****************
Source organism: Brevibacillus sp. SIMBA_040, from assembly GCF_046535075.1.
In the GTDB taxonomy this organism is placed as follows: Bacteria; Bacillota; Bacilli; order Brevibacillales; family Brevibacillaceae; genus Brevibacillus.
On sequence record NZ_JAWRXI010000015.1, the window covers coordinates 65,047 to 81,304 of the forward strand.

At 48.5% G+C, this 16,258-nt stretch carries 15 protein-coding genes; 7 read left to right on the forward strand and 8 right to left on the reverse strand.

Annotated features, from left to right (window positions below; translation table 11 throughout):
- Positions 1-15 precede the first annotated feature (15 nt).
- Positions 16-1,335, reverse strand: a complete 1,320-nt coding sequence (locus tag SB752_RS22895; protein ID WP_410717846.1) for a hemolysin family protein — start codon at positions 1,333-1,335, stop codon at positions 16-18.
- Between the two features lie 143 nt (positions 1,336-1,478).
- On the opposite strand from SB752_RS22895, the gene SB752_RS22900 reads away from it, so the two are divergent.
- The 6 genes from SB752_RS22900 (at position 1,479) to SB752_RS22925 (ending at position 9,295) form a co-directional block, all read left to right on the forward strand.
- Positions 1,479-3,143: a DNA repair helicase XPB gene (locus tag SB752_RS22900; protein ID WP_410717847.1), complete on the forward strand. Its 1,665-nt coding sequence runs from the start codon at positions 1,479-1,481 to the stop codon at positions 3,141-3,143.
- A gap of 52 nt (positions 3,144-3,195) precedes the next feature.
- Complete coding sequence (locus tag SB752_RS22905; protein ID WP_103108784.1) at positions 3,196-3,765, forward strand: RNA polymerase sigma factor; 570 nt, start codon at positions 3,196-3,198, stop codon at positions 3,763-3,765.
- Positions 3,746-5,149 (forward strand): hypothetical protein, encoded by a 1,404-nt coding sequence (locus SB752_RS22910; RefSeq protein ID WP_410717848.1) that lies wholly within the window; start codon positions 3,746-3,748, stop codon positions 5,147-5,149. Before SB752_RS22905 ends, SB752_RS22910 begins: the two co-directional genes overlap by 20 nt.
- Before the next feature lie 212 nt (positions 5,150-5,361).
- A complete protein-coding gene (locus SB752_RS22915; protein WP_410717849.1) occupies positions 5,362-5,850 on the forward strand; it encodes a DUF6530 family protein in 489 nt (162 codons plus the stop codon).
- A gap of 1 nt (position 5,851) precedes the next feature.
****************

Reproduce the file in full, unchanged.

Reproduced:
Source organism: Brevibacillus sp. SIMBA_040, from assembly GCF_046535075.1.
In the GTDB taxonomy this organism is placed as follows: Bacteria; Bacillota; Bacilli; order Brevibacillales; family Brevibacillaceae; genus Brevibacillus.
On sequence record NZ_JAWRXI010000015.1, the window covers coordinates 65,047 to 81,304 of the forward strand.

At 48.5% G+C, this 16,258-nt stretch carries 15 protein-coding genes; 7 read left to right on the forward strand and 8 right to left on the reverse strand.

Annotated features, from left to right (window positions below; translation table 11 throughout):
- Positions 1-15 precede the first annotated feature (15 nt).
- Positions 16-1,335, reverse strand: a complete 1,320-nt coding sequence (locus tag SB752_RS22895; protein ID WP_410717846.1) for a hemolysin family protein — start codon at positions 1,333-1,335, stop codon at positions 16-18.
- Between the two features lie 143 nt (positions 1,336-1,478).
- On the opposite strand from SB752_RS22895, the gene SB752_RS22900 reads away from it, so the two are divergent.
- The 6 genes from SB752_RS22900 (at position 1,479) to SB752_RS22925 (ending at position 9,295) form a co-directional block, all read left to right on the forward strand.
- Positions 1,479-3,143: a DNA repair helicase XPB gene (locus tag SB752_RS22900; protein ID WP_410717847.1), complete on the forward strand. Its 1,665-nt coding sequence runs from the start codon at positions 1,479-1,481 to the stop codon at positions 3,141-3,143.
- A gap of 52 nt (positions 3,144-3,195) precedes the next feature.
- Complete coding sequence (locus tag SB752_RS22905; protein ID WP_103108784.1) at positions 3,196-3,765, forward strand: RNA polymerase sigma factor; 570 nt, start codon at positions 3,196-3,198, stop codon at positions 3,763-3,765.
- Positions 3,746-5,149 (forward strand): hypothetical protein, encoded by a 1,404-nt coding sequence (locus SB752_RS22910; RefSeq protein ID WP_410717848.1) that lies wholly within the window; start codon positions 3,746-3,748, stop codon positions 5,147-5,149. Before SB752_RS22905 ends, SB752_RS22910 begins: the two co-directional genes overlap by 20 nt.
- Before the next feature lie 212 nt (positions 5,150-5,361).
- A complete protein-coding gene (locus SB752_RS22915; protein WP_410717849.1) occupies positions 5,362-5,850 on the forward strand; it encodes a DUF6530 family protein in 489 nt (162 codons plus the stop codon).
- A gap of 1 nt (position 5,851) precedes the next feature.